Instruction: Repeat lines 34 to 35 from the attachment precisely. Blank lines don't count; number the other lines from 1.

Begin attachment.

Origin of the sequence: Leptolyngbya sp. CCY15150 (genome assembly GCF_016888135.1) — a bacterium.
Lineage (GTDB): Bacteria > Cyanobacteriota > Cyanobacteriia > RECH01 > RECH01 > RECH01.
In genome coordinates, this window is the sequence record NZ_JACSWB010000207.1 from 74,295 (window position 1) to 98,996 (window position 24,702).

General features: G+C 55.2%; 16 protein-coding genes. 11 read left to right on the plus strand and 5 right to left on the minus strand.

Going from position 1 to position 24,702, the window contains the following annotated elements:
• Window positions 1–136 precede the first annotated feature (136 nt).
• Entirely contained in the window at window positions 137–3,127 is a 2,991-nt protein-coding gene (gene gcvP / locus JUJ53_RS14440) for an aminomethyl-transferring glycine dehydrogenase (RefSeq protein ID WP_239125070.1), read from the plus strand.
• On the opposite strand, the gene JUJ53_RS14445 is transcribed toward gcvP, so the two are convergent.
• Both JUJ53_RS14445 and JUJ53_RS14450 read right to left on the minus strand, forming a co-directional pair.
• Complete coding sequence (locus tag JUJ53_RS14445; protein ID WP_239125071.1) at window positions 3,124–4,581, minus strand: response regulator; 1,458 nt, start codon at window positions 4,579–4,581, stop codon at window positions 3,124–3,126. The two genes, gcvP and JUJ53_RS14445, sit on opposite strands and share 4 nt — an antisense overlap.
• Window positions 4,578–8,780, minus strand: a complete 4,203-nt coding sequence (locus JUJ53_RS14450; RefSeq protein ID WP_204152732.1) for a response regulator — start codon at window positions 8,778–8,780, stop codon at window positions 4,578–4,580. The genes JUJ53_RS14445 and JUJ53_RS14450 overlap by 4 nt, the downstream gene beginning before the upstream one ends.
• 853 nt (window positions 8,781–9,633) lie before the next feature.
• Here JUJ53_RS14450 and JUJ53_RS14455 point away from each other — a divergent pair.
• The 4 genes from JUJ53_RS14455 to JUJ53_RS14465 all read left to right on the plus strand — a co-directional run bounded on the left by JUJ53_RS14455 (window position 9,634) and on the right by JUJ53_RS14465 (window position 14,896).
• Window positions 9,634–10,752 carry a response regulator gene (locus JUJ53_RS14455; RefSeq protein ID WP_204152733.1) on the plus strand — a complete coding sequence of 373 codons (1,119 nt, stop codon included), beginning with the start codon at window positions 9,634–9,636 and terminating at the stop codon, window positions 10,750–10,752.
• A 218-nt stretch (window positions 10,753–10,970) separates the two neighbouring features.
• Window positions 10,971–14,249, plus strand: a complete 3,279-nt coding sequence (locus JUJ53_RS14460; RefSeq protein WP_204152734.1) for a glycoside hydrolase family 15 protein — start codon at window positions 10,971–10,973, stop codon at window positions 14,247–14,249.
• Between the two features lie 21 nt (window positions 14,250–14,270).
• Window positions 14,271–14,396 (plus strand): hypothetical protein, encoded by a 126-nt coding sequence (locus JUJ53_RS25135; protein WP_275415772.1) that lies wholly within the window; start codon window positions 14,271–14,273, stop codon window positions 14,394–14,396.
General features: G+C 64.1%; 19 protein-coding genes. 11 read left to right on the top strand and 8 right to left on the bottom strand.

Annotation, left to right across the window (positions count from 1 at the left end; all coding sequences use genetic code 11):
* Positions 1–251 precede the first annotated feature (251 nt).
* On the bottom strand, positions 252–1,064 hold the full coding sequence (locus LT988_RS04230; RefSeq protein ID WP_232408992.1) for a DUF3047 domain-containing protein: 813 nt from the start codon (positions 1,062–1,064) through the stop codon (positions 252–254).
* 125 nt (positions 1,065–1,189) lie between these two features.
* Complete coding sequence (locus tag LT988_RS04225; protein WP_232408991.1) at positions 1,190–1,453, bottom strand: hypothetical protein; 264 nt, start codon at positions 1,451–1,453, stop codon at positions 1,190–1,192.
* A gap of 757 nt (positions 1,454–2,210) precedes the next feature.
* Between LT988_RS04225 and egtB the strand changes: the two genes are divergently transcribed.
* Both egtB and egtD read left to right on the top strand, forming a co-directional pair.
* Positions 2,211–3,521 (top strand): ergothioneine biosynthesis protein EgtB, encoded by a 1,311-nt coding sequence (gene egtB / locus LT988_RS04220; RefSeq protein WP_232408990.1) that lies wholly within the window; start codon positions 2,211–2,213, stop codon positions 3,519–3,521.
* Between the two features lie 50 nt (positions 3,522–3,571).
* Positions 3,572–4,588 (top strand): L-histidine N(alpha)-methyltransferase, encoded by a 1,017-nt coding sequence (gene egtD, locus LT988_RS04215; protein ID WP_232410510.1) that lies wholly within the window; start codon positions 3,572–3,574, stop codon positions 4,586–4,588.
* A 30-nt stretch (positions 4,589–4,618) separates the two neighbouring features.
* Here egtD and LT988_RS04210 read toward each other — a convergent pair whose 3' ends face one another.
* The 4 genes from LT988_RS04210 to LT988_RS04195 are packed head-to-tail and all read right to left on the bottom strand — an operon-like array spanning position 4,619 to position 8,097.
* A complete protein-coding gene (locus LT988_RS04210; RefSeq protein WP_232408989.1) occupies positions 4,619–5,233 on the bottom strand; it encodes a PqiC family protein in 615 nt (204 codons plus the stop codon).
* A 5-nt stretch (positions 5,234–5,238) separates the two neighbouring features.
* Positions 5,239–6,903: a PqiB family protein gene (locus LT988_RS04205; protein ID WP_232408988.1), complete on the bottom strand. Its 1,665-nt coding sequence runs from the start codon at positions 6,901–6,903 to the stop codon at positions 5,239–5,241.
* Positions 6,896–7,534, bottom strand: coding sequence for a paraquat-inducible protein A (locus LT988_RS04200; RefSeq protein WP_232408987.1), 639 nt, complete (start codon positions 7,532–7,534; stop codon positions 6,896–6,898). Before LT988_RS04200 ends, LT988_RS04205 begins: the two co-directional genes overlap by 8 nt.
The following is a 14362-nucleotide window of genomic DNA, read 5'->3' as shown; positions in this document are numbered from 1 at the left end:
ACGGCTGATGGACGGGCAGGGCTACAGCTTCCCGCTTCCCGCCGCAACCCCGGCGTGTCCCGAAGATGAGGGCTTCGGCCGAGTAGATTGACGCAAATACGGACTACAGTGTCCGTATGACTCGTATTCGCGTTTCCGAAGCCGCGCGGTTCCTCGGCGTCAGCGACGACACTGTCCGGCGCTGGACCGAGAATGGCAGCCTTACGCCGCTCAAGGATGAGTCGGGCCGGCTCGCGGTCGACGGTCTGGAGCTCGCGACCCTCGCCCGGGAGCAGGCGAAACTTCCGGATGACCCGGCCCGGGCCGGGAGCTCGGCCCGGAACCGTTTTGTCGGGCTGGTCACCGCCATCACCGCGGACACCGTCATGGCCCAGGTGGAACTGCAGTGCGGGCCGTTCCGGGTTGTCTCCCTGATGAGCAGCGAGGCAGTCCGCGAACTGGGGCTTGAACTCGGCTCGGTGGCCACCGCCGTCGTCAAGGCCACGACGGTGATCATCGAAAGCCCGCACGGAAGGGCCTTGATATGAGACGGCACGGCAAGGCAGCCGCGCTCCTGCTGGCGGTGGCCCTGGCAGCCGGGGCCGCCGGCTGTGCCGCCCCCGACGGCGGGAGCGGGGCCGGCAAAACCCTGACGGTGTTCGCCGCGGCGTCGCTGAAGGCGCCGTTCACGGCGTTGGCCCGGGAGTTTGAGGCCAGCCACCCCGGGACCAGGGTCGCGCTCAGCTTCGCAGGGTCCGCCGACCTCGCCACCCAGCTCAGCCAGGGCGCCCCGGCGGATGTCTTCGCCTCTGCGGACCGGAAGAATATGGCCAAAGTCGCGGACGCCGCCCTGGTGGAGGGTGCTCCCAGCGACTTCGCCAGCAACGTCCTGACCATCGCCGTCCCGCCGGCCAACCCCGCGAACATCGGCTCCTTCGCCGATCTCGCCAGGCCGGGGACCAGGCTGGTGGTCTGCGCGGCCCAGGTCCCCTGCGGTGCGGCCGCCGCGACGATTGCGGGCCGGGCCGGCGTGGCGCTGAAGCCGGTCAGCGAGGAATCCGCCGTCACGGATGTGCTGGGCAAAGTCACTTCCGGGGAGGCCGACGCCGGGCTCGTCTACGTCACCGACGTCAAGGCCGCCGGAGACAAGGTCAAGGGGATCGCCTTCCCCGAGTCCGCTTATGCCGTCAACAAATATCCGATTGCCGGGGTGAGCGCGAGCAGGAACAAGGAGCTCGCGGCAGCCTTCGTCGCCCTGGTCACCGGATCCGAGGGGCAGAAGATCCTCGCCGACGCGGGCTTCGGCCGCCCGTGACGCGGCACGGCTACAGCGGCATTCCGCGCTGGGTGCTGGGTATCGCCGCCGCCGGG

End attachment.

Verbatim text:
* The 4 genes from LT988_RS04210 to LT988_RS04195 are packed head-to-tail and all read right to left on the bottom strand — an operon-like array spanning position 4,619 to position 8,097.
* A complete protein-coding gene (locus LT988_RS04210; RefSeq protein WP_232408989.1) occupies positions 4,619–5,233 on the bottom strand; it encodes a PqiC family protein in 615 nt (204 codons plus the stop codon).